Thursday, June 18, 2009

Pet Food Labels 101: Net Quantity Statement

Pet food labeling is regulated at two levels. The Federal regulations, enforced by the FDA's Center for Veterinary Medicine (CVM), establish standards applicable for all animal feeds: proper identification of product, net quantity statement, manufacturer's address, and proper listing of ingredients. Some States also enforce their own labeling regulations. Many of these have adopted the model pet food regulations established by the Association of American Feed Control Officials (AAFCO). These regulations are more specific in nature, covering aspects of labeling such as the product name, the guaranteed analysis, the nutritional adequacy statement, feeding directions, and calorie statements.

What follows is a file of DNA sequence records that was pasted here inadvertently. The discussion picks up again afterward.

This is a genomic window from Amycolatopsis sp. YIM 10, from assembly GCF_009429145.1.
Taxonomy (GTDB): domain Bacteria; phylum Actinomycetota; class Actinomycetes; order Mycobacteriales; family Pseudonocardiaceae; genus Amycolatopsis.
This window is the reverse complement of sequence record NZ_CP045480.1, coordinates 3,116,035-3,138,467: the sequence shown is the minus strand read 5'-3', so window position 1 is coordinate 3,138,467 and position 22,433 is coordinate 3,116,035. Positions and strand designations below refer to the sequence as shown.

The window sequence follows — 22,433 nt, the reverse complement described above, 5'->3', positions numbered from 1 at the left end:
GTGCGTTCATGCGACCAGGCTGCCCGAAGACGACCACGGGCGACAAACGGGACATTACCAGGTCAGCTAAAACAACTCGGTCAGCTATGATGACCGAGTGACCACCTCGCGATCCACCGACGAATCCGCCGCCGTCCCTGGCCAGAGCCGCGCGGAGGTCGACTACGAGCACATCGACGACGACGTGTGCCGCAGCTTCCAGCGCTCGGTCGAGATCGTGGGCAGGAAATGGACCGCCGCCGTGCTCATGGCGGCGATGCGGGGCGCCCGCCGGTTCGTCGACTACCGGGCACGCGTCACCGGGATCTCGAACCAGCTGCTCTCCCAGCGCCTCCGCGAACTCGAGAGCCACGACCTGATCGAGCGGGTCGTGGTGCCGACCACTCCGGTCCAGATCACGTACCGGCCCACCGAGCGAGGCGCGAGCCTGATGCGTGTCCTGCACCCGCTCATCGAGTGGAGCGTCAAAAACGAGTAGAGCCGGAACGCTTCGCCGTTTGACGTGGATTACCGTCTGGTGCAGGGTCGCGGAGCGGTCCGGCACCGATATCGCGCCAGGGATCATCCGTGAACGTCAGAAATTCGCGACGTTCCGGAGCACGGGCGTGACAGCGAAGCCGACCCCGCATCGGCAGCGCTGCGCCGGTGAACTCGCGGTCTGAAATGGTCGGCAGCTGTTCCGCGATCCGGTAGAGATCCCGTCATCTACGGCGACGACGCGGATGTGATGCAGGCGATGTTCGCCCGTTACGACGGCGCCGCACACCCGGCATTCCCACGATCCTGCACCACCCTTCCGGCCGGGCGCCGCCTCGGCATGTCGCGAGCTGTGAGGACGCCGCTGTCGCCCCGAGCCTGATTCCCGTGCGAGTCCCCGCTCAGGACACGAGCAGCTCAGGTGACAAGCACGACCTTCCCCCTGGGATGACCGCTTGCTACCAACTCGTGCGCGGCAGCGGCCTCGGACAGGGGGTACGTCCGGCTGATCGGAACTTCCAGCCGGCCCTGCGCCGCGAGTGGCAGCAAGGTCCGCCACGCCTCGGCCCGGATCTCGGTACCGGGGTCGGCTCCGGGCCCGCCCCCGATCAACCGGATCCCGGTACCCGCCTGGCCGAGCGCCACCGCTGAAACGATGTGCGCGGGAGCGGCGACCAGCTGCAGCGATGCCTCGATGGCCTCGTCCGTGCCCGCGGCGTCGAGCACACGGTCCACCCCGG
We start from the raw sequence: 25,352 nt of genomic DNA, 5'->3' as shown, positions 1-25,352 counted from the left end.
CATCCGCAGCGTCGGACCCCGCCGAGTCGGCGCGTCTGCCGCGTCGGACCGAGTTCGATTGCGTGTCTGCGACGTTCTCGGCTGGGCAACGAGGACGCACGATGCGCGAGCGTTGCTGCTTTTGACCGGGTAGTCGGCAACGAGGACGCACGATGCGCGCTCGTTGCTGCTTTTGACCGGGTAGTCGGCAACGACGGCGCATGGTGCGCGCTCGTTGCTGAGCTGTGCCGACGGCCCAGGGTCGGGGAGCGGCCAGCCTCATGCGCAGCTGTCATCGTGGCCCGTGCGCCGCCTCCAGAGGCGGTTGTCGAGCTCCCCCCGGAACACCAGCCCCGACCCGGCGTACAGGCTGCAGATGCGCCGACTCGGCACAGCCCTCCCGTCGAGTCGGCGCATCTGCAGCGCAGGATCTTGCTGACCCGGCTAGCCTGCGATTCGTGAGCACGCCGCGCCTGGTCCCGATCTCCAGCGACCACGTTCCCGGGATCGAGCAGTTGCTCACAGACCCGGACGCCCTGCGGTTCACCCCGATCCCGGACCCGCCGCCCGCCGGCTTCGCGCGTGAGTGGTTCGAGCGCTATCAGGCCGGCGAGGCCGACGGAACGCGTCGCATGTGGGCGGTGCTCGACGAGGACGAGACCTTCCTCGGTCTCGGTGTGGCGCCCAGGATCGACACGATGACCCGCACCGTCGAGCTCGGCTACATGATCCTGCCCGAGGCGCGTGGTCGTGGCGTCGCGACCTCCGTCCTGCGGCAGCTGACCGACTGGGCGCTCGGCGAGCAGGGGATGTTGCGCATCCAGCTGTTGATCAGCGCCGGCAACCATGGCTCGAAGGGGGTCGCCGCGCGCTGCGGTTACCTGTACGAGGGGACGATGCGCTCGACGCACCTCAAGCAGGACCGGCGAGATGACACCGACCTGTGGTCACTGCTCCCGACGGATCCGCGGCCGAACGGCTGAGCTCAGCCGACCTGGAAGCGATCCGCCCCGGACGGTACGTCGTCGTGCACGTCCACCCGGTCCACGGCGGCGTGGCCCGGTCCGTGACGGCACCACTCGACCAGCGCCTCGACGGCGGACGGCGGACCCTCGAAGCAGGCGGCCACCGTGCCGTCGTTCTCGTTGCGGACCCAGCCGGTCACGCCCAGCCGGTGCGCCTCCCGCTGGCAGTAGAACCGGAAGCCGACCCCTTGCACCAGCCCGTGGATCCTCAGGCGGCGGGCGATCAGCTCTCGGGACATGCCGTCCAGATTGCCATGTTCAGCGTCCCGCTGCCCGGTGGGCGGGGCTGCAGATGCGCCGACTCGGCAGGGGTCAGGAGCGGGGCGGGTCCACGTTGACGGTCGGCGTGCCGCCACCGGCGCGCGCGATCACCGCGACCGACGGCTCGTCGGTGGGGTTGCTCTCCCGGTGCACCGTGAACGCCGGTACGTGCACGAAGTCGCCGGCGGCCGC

The net quantity statement tells you how much product is in the container. There are many FDA regulations dictating the format, size and placement of the net quantity statement. None of these do any good if the consumer does not check the quantity statements, especially when comparing the cost of products. For example, a 14-ounce can of food may look identical to the one-pound can of food right next to it. Also, dry products may differ greatly in density, especially some of the "lite" products. Thus, a bag that may typically hold 40 pounds of food may only hold 35 pounds of a food that is "puffed up." A cost-per-ounce or per-pound comparison between products is always prudent. Manufacturer's Name and Address The "manufactured by..." statement identifies the party responsible for the quality and safety of the product and its location. If the label says "manufactured for..." or "distributed by...," the food was manufactured by an outside manufacturer, but the name on the label still designates the responsible party. Not all labels include a street address along with the city, State, and zip code, but by law, it should be listed in either a city directory or a telephone directory. Many manufacturers also include a toll-free number on the label for consumer inquiries. If a consumer has a question or complaint about the product, he or she should not hesitate to use this information to contact the responsible party. Ingredient List All ingredients are required to be listed in order of predominance by weight. The weights of ingredients are determined as they are added in the formulation, including their inherent water content. This latter fact is important when evaluating relative quantity claims, especially when ingredients of different moisture contents are compared.